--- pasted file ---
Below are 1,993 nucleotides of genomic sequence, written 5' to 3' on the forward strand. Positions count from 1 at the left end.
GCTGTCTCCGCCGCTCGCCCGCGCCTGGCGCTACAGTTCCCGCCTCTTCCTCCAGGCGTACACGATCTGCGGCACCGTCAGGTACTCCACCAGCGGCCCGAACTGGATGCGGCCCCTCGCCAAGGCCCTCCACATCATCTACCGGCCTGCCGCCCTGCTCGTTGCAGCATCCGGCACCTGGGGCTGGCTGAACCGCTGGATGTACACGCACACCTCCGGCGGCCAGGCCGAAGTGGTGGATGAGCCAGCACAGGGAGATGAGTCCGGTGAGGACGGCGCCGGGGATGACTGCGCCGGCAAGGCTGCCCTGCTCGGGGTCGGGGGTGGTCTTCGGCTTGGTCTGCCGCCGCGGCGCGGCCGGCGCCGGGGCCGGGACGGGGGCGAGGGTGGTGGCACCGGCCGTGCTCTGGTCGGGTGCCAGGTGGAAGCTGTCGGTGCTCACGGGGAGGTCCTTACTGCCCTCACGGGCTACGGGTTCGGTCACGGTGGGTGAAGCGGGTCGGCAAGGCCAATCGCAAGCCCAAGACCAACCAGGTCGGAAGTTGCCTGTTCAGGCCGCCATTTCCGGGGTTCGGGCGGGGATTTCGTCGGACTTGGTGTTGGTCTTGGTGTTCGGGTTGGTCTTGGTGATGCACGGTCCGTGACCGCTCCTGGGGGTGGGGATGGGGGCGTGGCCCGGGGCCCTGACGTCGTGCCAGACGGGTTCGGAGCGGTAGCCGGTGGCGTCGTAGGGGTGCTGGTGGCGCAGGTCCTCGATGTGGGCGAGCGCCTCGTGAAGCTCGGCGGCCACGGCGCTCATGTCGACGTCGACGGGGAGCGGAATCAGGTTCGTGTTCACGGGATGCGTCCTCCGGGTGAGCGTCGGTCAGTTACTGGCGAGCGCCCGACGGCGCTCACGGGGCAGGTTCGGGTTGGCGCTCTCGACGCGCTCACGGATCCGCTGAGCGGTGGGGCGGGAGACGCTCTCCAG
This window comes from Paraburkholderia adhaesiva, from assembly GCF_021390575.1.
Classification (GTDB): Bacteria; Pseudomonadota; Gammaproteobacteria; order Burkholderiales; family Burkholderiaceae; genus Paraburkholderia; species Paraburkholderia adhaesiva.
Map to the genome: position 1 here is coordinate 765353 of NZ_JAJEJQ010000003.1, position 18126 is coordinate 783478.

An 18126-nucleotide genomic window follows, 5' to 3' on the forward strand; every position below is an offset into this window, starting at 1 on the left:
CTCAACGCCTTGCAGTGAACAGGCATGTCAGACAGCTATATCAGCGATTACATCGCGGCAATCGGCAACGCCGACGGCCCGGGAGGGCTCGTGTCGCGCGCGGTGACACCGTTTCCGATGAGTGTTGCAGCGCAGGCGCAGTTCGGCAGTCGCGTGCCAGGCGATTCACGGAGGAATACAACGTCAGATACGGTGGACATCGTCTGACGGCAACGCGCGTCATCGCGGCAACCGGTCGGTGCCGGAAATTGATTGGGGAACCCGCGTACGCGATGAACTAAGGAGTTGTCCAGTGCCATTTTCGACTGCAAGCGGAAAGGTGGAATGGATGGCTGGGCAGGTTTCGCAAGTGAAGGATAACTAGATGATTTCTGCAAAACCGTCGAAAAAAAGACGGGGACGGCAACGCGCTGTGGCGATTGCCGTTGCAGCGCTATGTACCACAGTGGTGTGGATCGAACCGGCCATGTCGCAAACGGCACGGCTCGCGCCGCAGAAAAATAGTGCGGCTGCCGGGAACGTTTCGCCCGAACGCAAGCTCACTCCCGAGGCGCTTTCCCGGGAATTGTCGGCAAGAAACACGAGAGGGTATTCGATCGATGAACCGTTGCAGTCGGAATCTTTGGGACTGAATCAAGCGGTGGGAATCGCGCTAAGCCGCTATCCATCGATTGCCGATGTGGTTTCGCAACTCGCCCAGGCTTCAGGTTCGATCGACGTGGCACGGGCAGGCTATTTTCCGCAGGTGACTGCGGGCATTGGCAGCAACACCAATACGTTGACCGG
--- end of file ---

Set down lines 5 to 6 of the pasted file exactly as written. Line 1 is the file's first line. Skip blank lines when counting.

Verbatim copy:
Map to the genome: position 1 here is coordinate 765353 of NZ_JAJEJQ010000003.1, position 18126 is coordinate 783478.

An 18126-nucleotide genomic window follows, 5' to 3' on the forward strand; every position below is an offset into this window, starting at 1 on the left: